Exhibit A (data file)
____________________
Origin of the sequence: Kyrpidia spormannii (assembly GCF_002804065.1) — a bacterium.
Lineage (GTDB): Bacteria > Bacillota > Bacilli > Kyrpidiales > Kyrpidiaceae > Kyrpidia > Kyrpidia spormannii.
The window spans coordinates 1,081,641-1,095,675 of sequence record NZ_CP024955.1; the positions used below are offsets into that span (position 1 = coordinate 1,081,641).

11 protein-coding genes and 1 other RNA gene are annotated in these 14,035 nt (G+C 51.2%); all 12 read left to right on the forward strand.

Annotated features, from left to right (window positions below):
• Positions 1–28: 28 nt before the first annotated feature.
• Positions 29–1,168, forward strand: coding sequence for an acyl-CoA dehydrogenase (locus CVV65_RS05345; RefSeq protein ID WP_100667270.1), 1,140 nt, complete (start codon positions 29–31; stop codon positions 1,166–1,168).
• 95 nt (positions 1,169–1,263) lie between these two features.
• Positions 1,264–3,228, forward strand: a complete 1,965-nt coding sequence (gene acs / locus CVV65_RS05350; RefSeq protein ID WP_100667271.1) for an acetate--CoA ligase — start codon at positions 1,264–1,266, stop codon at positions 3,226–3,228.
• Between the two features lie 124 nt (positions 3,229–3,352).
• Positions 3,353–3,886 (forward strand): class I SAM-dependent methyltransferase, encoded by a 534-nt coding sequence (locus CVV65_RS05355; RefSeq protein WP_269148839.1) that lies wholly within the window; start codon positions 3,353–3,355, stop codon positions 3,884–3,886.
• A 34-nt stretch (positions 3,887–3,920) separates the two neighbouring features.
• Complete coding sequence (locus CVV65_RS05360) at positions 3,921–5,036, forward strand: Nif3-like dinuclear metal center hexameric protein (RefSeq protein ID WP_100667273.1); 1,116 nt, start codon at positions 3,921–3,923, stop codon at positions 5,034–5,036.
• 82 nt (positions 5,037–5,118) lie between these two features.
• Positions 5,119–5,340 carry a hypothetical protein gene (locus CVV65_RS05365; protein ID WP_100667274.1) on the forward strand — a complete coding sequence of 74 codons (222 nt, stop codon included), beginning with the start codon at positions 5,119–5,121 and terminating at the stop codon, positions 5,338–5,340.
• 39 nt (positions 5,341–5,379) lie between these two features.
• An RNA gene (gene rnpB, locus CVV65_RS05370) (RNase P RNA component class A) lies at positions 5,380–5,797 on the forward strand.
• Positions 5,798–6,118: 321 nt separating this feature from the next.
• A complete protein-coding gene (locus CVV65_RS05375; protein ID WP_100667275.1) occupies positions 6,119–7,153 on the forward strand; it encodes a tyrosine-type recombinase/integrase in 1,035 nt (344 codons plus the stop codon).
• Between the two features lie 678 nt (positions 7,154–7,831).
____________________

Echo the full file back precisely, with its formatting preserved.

Origin of the sequence: Kyrpidia spormannii (assembly GCF_002804065.1) — a bacterium.
Lineage (GTDB): Bacteria > Bacillota > Bacilli > Kyrpidiales > Kyrpidiaceae > Kyrpidia > Kyrpidia spormannii.
The window spans coordinates 1,081,641-1,095,675 of sequence record NZ_CP024955.1; the positions used below are offsets into that span (position 1 = coordinate 1,081,641).

11 protein-coding genes and 1 other RNA gene are annotated in these 14,035 nt (G+C 51.2%); all 12 read left to right on the forward strand.

Annotated features, from left to right (window positions below):
• Positions 1–28: 28 nt before the first annotated feature.
• Positions 29–1,168, forward strand: coding sequence for an acyl-CoA dehydrogenase (locus CVV65_RS05345; RefSeq protein ID WP_100667270.1), 1,140 nt, complete (start codon positions 29–31; stop codon positions 1,166–1,168).
• 95 nt (positions 1,169–1,263) lie between these two features.
• Positions 1,264–3,228, forward strand: a complete 1,965-nt coding sequence (gene acs / locus CVV65_RS05350; RefSeq protein ID WP_100667271.1) for an acetate--CoA ligase — start codon at positions 1,264–1,266, stop codon at positions 3,226–3,228.
• Between the two features lie 124 nt (positions 3,229–3,352).
• Positions 3,353–3,886 (forward strand): class I SAM-dependent methyltransferase, encoded by a 534-nt coding sequence (locus CVV65_RS05355; RefSeq protein WP_269148839.1) that lies wholly within the window; start codon positions 3,353–3,355, stop codon positions 3,884–3,886.
• A 34-nt stretch (positions 3,887–3,920) separates the two neighbouring features.
• Complete coding sequence (locus CVV65_RS05360) at positions 3,921–5,036, forward strand: Nif3-like dinuclear metal center hexameric protein (RefSeq protein ID WP_100667273.1); 1,116 nt, start codon at positions 3,921–3,923, stop codon at positions 5,034–5,036.
• 82 nt (positions 5,037–5,118) lie between these two features.
• Positions 5,119–5,340 carry a hypothetical protein gene (locus CVV65_RS05365; protein ID WP_100667274.1) on the forward strand — a complete coding sequence of 74 codons (222 nt, stop codon included), beginning with the start codon at positions 5,119–5,121 and terminating at the stop codon, positions 5,338–5,340.
• 39 nt (positions 5,341–5,379) lie between these two features.
• An RNA gene (gene rnpB, locus CVV65_RS05370) (RNase P RNA component class A) lies at positions 5,380–5,797 on the forward strand.
• Positions 5,798–6,118: 321 nt separating this feature from the next.
• A complete protein-coding gene (locus CVV65_RS05375; protein ID WP_100667275.1) occupies positions 6,119–7,153 on the forward strand; it encodes a tyrosine-type recombinase/integrase in 1,035 nt (344 codons plus the stop codon).
• Between the two features lie 678 nt (positions 7,154–7,831).